By Trisha Radulovich
Scientists at the FAMU-FSU College of Engineering will collaborate with the Air Force Research Laboratory (AFRL) and other institutions on a multi-disciplinary National Science Foundation (NSF) study on the novel class of 2D nanomaterials.
Natalie Arnett, Ph.D., an associate professor in the college’s Department of Chemical and Biomedical Engineering, leads the team of scientists developing novel MXene materials for batteries, radiation shielding and supercapacitors. They also aim to improve the performance of existing MXene applications.
“We want to develop MXenes by characterizing their electronic and magnetic properties,” Arnett said. “These materials hold great promise for a number of applications.”
MXenes are an intriguing new family of two-dimensional, high-performance electronic materials that could be key to advances in the field of energy conversion and storage. The atoms-thin ceramics are already used in medicine and optoelectronics, but recently have emerged as a promising nanomaterial in the development of sustainable energy technologies. The Mxenes research is funded by a three-year, $700,000 grant from the NSF to Florida A&M University.
First discovered in 2011, MXenes are created from 3-dimensional crystals called MAXs, often consisting of titanium or chromium, aluminum, and carbon or nitrogen, arranged in microscopic layers.
To produce a MXene, the aluminum of a MAX is selectively removed by microscopic chemical etching, resulting in a 2D (one or two atoms-thin) layered ceramic nanomaterial with good electrical conductivity. The resulting MXene’s underlying structure allows transition metals to be interlayered, creating new materials, properties, and applications. Researchers in the field are exploring the most stable combinations among millions of possibilities.
Unfortunately, the etch process often uses fluorine, a toxic element. Finding a way to make the process safer is what interestsSubramanian Ramakrishnan, a FAMU-FSU College of Engineering chemical and biomedical engineering professor and investigator on the study.
“We have determined a way to break up these clumps to form single sheets using an organic solvent in a non-toxic process,” Ramakrishnan said. “This is an important development, since the uniform surface chemistry of the MXene is critical.”
Ramakrishnan wants to study the use of an organic solvent in more detail to establish design rules for creating novel MXene structures and devices.
Arnett and Ramakrishnan are working with several researchers from the college, including Okenwa Okoli, chair and professor of industrial and manufacturing engineering, and Theo Siegrist, professor of chemical and biomedical engineering.Dinadayalane Tandabany, an associate professor of chemistry at Clark Atlanta University and project collaborator, will focus on predicting the properties and performance of the materials.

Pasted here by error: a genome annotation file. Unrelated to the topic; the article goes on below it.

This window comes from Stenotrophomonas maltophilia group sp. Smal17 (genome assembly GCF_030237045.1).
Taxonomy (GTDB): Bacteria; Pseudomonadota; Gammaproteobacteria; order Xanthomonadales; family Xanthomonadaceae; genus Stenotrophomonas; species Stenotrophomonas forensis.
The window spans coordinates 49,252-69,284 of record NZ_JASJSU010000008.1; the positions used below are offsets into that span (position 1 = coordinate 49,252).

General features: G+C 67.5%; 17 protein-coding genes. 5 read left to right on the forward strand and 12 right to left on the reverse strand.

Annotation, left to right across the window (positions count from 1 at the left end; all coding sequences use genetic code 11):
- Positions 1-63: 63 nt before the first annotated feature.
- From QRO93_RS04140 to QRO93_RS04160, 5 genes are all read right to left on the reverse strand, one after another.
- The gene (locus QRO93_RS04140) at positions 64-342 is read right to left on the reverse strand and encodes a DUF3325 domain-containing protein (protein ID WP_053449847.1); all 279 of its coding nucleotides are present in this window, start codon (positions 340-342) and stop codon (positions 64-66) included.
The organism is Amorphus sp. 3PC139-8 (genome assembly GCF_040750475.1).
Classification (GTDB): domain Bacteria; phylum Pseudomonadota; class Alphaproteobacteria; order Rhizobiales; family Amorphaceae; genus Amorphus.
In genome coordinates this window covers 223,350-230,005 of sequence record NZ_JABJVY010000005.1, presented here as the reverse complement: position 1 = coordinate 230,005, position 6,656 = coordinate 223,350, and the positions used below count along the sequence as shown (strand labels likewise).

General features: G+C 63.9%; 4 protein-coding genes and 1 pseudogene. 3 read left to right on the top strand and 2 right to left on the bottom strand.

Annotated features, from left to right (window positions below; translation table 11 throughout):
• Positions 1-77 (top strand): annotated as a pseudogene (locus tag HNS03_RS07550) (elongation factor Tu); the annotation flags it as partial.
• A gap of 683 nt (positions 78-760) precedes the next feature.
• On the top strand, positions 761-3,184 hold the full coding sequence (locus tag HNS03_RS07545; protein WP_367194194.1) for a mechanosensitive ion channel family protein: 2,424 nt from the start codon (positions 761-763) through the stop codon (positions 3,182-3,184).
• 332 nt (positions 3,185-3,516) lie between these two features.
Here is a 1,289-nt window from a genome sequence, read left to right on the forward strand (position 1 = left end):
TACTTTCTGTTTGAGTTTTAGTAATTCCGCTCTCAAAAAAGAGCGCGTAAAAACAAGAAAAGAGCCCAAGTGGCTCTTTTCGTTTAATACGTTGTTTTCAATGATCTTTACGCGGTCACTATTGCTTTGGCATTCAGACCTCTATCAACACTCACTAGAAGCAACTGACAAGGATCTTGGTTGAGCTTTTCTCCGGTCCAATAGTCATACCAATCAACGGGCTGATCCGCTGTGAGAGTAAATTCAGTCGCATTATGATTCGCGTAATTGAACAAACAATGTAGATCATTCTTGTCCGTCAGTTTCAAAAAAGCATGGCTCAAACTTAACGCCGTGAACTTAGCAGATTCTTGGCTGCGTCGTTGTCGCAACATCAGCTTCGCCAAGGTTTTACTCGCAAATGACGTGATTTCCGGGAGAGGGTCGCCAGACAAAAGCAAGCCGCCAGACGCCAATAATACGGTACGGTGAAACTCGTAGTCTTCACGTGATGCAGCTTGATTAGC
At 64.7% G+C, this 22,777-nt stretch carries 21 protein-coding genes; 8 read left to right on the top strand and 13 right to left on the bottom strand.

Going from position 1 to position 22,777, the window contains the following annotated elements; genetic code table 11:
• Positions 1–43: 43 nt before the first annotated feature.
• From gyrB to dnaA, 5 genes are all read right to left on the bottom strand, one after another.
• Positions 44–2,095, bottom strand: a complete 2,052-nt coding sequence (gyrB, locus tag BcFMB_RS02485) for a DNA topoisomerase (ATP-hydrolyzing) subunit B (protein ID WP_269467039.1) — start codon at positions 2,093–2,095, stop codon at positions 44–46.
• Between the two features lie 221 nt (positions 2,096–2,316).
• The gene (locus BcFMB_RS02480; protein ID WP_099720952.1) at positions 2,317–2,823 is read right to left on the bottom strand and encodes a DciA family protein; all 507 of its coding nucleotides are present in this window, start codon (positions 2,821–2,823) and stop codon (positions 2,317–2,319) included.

The MXenes research at the college and its associated laboratories are a boon to the FAMU and FSU students at FAMU-FSU College of Engineering. Graduate and undergraduate engineering students will work with the group on the new synthesis and exfoliation techniques. They will have the opportunity to work with instrumentation at the nearby National High Magnetic Field Laboratory and use state-of-the-art equipment to fabricate MXene structures and devices.
“The project will provide postdoctoral researchers, minority graduate and undergraduate students the opportunity to gain valuable experience in new technologies in material research,” Ramakrishnan said.
Arnett’s contributions to research represent not only advances in science but also the forward momentum of female and underrepresented minorities in engineering. Because of her specialized expertise and early career success, she was recruited to join the faculty in 2019 from Fisk University, where she focused her research on polymers for use in fuel cells, reverse osmosis for water purification, and for solar cells.
At FAMU and the FAMU-FSU Engineering, she researches polymers for membrane applications and tissue engineering and also holds a joint appointment in the FAMU Department of Chemistry. She received her doctorate from Virginia Polytechnic Institute & State University and brought with her a coveted NSF CAREER Award. She is also a member of the scientific staff at the Applied Superconductivity Center, National High Magnetic Field Laboratory in Tallahassee.